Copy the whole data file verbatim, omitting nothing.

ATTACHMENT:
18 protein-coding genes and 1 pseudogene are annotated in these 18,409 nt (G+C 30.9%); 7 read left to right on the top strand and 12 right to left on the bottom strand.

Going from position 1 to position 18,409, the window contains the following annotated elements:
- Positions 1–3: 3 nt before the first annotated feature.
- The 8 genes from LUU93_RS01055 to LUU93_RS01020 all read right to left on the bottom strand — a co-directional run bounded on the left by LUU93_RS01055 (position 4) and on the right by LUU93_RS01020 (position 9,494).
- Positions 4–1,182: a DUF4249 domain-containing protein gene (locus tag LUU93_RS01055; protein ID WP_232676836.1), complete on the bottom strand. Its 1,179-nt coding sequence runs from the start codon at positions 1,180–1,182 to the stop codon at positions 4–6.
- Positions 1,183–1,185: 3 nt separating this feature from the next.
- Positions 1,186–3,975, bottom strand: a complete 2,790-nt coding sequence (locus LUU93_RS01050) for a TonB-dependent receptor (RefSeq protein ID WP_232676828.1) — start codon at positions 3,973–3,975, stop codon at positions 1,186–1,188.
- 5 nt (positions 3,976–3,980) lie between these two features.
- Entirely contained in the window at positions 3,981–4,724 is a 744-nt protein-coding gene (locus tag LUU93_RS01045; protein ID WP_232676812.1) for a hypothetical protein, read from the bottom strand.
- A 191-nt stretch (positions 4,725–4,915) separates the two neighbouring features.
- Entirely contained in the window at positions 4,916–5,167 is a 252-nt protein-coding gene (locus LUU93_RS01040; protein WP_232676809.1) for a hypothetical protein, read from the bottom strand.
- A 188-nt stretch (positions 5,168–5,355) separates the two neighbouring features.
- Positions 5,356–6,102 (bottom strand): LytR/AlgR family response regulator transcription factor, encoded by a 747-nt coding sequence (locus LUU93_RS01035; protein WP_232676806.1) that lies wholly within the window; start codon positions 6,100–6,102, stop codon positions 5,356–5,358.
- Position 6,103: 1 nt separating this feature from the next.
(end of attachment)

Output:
18 protein-coding genes and 1 pseudogene are annotated in these 18,409 nt (G+C 30.9%); 7 read left to right on the top strand and 12 right to left on the bottom strand.

Going from position 1 to position 18,409, the window contains the following annotated elements:
- Positions 1–3: 3 nt before the first annotated feature.
- The 8 genes from LUU93_RS01055 to LUU93_RS01020 all read right to left on the bottom strand — a co-directional run bounded on the left by LUU93_RS01055 (position 4) and on the right by LUU93_RS01020 (position 9,494).
- Positions 4–1,182: a DUF4249 domain-containing protein gene (locus tag LUU93_RS01055; protein ID WP_232676836.1), complete on the bottom strand. Its 1,179-nt coding sequence runs from the start codon at positions 1,180–1,182 to the stop codon at positions 4–6.
- Positions 1,183–1,185: 3 nt separating this feature from the next.
- Positions 1,186–3,975, bottom strand: a complete 2,790-nt coding sequence (locus LUU93_RS01050) for a TonB-dependent receptor (RefSeq protein ID WP_232676828.1) — start codon at positions 3,973–3,975, stop codon at positions 1,186–1,188.
- 5 nt (positions 3,976–3,980) lie between these two features.
- Entirely contained in the window at positions 3,981–4,724 is a 744-nt protein-coding gene (locus tag LUU93_RS01045; protein ID WP_232676812.1) for a hypothetical protein, read from the bottom strand.
- A 191-nt stretch (positions 4,725–4,915) separates the two neighbouring features.
- Entirely contained in the window at positions 4,916–5,167 is a 252-nt protein-coding gene (locus LUU93_RS01040; protein WP_232676809.1) for a hypothetical protein, read from the bottom strand.
- A 188-nt stretch (positions 5,168–5,355) separates the two neighbouring features.
- Positions 5,356–6,102 (bottom strand): LytR/AlgR family response regulator transcription factor, encoded by a 747-nt coding sequence (locus LUU93_RS01035; protein WP_232676806.1) that lies wholly within the window; start codon positions 6,100–6,102, stop codon positions 5,356–5,358.
- Position 6,103: 1 nt separating this feature from the next.